TapRun Consulting

Pricing Teardown: SketchDeck

by Adam Juda on Wednesday, December 31, 2014

Disclaimer

This article is part of a series of pricing teardowns for companies and their products. I have no private information about their profitability, no knowledge of their business goals and (possibly) no particular background in their industries. I intentionally avoid performing research on what others have said as well as writing in the companies' blog posts and twitter feeds. I do this so as to ensure that my evaluation is based entirely upon their websites. As such, this analysis may contain invalid assumptions and plenty of guesswork. Fortunately, this makes the resulting analysis much more fun.

Introduction

The new year is almost here, and I'm sneaking in one more pricing teardown before 2015 arrives.

This report will continue the tradition of investigating the pricing used by Y Combinator-backed startups. The subject of today's teardown is none other than SketchDeck: a "design-as-a-service" company. Let's see what we can learn.

Value Proposition

Before I look at prices, I try to understand the nature of the offering and attempt to understand its value proposition. How well does the product serve its customers' needs? Many companies fail to provide a value proposition and potential customers are left to figure it out for themselves.

At the very top of the page, I saw the firm's tagline: "SketchDeck: design on demand." Not bad. From the outset, I had an idea of the type of services that SketchDeck offers. My assumption upon reading the tagline was that the SketchDeck probably sold logos or website redesigns. Although my assumption was in error, I was at least pointed in the right direction.

Scrolling down, I learned that good design is valuable because it will improve my "sales, marketing and business outcomes."

I found this language to be ineffective at best. I did like how the firm attempted to demonstrate value by showing benefits rather than features. However, SketchDeck would have been better served by focusing on end-goals of its customers (such as profitability) rather than business activities like sales marketing. At the end of the day (as a business owner), I really don't care how good my marketing is, as long as large amounts of cash are deposited into my corporate coffers. Nevertheless, my interest was there. I continued to read.

The next section told me exactly why I should use SketchDeck:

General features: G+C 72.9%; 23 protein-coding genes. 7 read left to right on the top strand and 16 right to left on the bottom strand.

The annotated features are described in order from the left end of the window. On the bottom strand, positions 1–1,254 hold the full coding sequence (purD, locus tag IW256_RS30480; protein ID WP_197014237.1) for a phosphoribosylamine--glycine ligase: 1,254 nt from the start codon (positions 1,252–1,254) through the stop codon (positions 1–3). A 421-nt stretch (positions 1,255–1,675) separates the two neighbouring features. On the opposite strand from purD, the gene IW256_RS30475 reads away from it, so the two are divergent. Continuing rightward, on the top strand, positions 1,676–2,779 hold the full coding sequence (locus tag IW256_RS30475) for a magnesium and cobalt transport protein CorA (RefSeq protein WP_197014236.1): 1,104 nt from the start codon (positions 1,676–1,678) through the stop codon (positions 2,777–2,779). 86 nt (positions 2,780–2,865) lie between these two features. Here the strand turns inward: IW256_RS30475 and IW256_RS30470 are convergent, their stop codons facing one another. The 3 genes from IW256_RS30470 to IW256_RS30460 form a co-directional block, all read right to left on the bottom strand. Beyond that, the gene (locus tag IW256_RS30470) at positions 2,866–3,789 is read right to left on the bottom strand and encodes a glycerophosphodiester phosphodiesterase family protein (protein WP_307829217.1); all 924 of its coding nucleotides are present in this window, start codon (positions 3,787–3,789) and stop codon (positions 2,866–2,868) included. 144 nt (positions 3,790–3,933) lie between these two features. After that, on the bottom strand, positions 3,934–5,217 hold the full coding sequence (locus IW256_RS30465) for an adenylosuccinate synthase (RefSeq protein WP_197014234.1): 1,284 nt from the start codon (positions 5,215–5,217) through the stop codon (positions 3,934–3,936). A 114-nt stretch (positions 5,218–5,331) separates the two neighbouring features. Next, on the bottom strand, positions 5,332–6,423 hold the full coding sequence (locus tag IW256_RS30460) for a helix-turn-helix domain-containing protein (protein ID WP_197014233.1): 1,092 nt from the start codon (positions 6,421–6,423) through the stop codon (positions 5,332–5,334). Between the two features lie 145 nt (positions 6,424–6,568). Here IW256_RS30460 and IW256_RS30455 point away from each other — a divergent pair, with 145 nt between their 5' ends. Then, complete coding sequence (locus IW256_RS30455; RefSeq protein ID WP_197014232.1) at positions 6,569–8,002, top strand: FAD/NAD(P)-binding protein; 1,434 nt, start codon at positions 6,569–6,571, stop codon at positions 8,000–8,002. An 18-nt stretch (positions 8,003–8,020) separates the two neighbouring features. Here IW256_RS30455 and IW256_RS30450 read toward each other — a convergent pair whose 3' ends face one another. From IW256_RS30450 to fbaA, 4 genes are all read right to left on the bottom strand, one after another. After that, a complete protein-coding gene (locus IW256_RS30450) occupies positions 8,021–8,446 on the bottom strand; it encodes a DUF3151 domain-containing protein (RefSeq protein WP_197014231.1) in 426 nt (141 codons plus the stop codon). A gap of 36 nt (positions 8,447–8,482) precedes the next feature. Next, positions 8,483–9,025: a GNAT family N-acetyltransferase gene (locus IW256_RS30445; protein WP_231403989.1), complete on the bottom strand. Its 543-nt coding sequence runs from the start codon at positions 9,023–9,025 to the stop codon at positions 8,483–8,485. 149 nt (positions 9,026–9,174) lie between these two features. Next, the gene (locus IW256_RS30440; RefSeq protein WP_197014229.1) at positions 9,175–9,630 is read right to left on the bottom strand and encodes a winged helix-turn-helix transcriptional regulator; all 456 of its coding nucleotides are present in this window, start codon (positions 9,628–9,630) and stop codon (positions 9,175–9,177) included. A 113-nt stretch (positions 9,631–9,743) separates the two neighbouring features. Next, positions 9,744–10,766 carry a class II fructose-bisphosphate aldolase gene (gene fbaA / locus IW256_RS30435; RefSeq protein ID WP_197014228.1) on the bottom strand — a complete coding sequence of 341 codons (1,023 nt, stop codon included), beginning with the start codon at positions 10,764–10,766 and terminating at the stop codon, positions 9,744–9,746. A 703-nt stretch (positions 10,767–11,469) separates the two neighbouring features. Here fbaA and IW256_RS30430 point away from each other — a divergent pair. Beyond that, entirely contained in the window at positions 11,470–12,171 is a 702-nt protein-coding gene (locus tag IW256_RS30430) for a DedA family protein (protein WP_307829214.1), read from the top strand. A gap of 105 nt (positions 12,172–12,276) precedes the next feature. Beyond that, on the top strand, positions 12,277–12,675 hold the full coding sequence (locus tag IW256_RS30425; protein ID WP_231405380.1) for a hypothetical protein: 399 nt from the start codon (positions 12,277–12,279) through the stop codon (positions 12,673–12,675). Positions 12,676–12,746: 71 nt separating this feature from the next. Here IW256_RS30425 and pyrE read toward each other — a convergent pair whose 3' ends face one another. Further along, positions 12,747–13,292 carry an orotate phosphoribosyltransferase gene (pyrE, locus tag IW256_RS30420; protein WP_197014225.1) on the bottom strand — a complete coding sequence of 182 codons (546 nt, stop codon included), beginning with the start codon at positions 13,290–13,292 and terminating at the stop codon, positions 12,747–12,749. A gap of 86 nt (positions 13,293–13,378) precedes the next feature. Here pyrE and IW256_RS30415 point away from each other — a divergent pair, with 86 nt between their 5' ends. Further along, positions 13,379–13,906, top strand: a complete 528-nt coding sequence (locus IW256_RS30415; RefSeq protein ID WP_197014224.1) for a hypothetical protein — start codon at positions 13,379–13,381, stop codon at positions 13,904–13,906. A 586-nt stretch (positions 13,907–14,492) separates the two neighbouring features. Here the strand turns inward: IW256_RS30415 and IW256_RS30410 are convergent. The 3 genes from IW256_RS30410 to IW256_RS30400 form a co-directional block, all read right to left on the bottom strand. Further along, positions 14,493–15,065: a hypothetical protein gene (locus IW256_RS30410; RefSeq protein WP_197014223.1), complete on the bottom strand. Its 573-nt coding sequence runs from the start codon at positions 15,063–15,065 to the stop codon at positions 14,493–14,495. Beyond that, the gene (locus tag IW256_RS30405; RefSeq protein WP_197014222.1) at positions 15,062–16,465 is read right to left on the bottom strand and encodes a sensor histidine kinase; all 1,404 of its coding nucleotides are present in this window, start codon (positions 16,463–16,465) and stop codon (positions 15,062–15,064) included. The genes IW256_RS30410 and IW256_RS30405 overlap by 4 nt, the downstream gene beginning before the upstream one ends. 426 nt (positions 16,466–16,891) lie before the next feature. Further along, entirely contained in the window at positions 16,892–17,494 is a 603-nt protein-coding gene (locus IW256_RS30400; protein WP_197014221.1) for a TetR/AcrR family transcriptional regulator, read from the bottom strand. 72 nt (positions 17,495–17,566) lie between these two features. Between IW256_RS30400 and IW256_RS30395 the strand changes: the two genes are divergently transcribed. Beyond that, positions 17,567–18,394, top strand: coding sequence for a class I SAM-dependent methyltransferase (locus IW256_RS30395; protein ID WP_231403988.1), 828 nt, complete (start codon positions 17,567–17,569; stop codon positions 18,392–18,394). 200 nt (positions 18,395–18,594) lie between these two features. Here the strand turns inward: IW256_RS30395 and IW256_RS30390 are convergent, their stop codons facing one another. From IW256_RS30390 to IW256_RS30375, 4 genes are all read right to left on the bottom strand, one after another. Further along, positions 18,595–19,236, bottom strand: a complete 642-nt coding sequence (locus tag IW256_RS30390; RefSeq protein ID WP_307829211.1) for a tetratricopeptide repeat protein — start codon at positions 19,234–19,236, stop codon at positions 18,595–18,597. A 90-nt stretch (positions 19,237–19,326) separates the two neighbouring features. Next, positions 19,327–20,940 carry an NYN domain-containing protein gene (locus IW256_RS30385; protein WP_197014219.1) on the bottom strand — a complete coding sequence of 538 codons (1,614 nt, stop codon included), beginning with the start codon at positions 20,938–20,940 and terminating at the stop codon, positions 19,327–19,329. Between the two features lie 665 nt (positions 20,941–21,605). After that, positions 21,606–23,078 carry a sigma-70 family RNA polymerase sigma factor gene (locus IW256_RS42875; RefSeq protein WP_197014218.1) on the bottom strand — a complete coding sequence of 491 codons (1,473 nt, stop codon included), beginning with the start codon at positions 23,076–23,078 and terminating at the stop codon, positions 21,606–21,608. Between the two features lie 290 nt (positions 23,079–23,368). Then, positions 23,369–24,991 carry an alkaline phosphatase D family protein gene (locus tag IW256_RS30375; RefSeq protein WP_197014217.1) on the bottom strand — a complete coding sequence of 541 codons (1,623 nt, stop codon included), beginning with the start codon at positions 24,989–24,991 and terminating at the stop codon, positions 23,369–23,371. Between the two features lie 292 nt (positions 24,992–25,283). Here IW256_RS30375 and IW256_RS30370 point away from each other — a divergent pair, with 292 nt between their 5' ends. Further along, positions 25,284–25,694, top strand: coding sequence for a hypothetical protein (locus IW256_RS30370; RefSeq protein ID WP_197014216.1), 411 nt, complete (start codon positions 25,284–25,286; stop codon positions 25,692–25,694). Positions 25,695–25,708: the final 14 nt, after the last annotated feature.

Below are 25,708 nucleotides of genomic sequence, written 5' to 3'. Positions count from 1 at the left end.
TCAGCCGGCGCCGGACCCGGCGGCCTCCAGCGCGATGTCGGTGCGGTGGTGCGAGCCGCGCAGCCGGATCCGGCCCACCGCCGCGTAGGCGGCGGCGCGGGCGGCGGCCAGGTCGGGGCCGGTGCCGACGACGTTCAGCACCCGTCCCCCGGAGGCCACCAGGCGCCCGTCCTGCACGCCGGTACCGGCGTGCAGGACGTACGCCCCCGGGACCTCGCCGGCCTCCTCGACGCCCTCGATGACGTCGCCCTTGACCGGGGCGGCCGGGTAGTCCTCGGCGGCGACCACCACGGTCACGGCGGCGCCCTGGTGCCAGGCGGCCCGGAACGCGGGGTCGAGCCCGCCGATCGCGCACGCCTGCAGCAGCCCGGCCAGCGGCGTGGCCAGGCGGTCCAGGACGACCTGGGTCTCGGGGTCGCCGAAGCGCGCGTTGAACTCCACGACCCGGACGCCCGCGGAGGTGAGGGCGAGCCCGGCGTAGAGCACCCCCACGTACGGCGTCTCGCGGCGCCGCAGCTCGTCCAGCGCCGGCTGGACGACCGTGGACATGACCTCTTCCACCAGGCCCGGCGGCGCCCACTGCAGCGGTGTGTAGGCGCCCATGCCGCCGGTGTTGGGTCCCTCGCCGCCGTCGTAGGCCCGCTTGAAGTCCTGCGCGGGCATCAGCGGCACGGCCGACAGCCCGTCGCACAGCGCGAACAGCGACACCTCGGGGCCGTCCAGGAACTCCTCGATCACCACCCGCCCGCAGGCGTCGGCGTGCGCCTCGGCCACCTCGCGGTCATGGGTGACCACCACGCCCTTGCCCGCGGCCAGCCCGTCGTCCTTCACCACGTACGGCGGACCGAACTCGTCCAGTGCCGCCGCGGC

This section was rather weak. At this point, I haven't been presented with any information to help me understand why "design is important." It may very well be, but the case has not been made yet. Service characteristics like flexibility, scalability, quickness and convenience are surely nice-to-haves, but they don't motivate me to reach for my wallet in and of themselves. As an example, my dentist does a great job, but I have to make appointments six months in advance and drive out of my way to see him. He's neither flexible, nor scalable - not quick and certainly not convenient. Yet, I'm loyal to his practice because he has a great reputation and provides an excellent service at a reasonable price.

As an aside, the statement "design back in as little as 12 hours" made my skin crawl. As a self-certified expert in weasel words, I automatically translated "in as little as 12 hours" to "you will never receive your products in less than 12 hours." Rather than being interpreted as a message of speedy delivery, I saw it as a disclaimer of slowness.

Scrolling down further, I finally saw SketchDeck's product description. They are offering to "cover all [my] design needs." Apparently the firm will design my

Clicking on any of them showed the company's general workflow. I liked the diagram, though I was surprised that each offering allowed for (presumably) free iterations of designs and tweaks. Such opportunities should have been highlighted on the front page, as they can be quite valuable to customers.

Scrolling down further I saw a partial list of the companies that were using its service. This was a nice touch and served as social proof. Though hardly unique, it was a great idea to include this information.

With a solid understanding of the type of product being offered, I then moved to the examples page. Everything was pretty theoretical at this point. I wanted to see what these folks actually did.

There were three examples. I have a complete lack of knowledge in the field of design, so I will not belabor the quality of the examples. What I saw looked both reasonable and professional. Though no red flags were raised by its examples, I was shocked by the testimonials.

As can be expected from any self-selected sample, each affidavit was a glowing testament of appreciation. I saw references to the firm's speed and ease of use. I saw praise of the firm's products. But there was something I didn't see. Not a single testimonial discussed how SketchDeck allowed a firm to meet a business objective. Did any firm save money by outsourcing its design work? Did any firm see its salesmen close more sales as a result? Fast and easy can be great, but customers don't pay for fast and easy. Customers pay for results. What were the results? The closest I could find was a testimonial on a different page. It was a statement from a customer stating that his "internal team saves a lot of time" by using SketchDeck.

A little note at the bottom of the page stated that SketchDeck had worked with hundreds of clients and completed more than 1,000 projects. Surely the company can find a handful of examples that allowed a client to meet a business objective. The closer to a business objective that a company can position itself, the higher the rates it can charge. A little investigation and research could be worth quite a lot!

The Pricing Page

With my survey of the product complete, it was time to research the pricing. Not only did I experience my usual excitement at the appearance of dollar signs, something else piqued my interest as well. The page's headline said "Our pricing is simple and straightforward. Each project is priced automatically."

There was just one problem. The pricing didn't seem so simple at all. For starters, each project's price would be based upon variables such as: